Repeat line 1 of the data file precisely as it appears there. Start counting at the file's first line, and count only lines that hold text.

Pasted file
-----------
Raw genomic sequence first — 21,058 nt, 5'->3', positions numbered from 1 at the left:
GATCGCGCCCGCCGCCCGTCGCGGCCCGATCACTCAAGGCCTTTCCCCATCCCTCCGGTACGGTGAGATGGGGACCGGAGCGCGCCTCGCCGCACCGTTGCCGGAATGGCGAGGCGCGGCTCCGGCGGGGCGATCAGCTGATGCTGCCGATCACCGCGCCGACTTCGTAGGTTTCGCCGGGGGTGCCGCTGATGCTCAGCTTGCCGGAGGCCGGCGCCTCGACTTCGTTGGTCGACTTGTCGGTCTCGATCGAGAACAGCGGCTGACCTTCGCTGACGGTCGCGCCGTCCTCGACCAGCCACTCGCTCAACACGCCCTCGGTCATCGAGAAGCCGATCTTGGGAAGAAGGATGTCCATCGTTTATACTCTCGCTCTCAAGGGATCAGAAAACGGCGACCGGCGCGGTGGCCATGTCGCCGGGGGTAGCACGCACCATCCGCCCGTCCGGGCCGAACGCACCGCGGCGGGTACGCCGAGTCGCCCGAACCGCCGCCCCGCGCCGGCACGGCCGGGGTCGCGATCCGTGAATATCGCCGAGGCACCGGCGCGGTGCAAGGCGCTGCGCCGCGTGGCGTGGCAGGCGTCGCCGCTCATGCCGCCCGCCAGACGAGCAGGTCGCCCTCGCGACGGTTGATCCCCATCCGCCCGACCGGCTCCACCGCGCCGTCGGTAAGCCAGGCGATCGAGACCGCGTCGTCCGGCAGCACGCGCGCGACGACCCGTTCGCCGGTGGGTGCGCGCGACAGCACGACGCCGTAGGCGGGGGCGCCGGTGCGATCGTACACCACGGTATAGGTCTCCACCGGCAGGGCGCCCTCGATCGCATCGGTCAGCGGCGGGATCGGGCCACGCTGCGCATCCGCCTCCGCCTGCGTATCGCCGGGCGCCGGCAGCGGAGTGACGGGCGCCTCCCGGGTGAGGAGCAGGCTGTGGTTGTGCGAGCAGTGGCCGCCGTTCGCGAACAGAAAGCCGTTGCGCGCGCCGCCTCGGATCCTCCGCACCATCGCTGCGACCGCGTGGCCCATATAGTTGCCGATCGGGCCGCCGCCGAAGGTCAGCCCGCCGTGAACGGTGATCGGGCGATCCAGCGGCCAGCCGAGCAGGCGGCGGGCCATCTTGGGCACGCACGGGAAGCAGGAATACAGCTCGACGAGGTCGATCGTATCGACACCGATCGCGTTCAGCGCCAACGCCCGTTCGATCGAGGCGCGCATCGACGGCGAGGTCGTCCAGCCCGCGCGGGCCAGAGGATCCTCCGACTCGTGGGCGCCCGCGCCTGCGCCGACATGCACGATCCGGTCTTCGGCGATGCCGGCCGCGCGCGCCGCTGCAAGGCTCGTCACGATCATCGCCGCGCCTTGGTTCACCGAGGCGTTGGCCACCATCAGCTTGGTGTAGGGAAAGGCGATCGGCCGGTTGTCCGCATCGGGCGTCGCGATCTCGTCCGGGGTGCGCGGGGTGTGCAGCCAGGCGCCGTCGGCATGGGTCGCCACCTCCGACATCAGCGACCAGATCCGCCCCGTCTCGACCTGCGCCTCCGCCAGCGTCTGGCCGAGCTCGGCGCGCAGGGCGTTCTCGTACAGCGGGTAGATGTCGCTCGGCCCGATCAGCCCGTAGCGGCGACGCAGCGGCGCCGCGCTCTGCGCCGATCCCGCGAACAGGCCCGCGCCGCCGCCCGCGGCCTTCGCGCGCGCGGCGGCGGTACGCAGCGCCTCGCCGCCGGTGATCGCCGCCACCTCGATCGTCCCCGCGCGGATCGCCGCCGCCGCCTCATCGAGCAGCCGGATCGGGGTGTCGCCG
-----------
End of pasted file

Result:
Raw genomic sequence first — 21,058 nt, 5'->3', positions numbered from 1 at the left: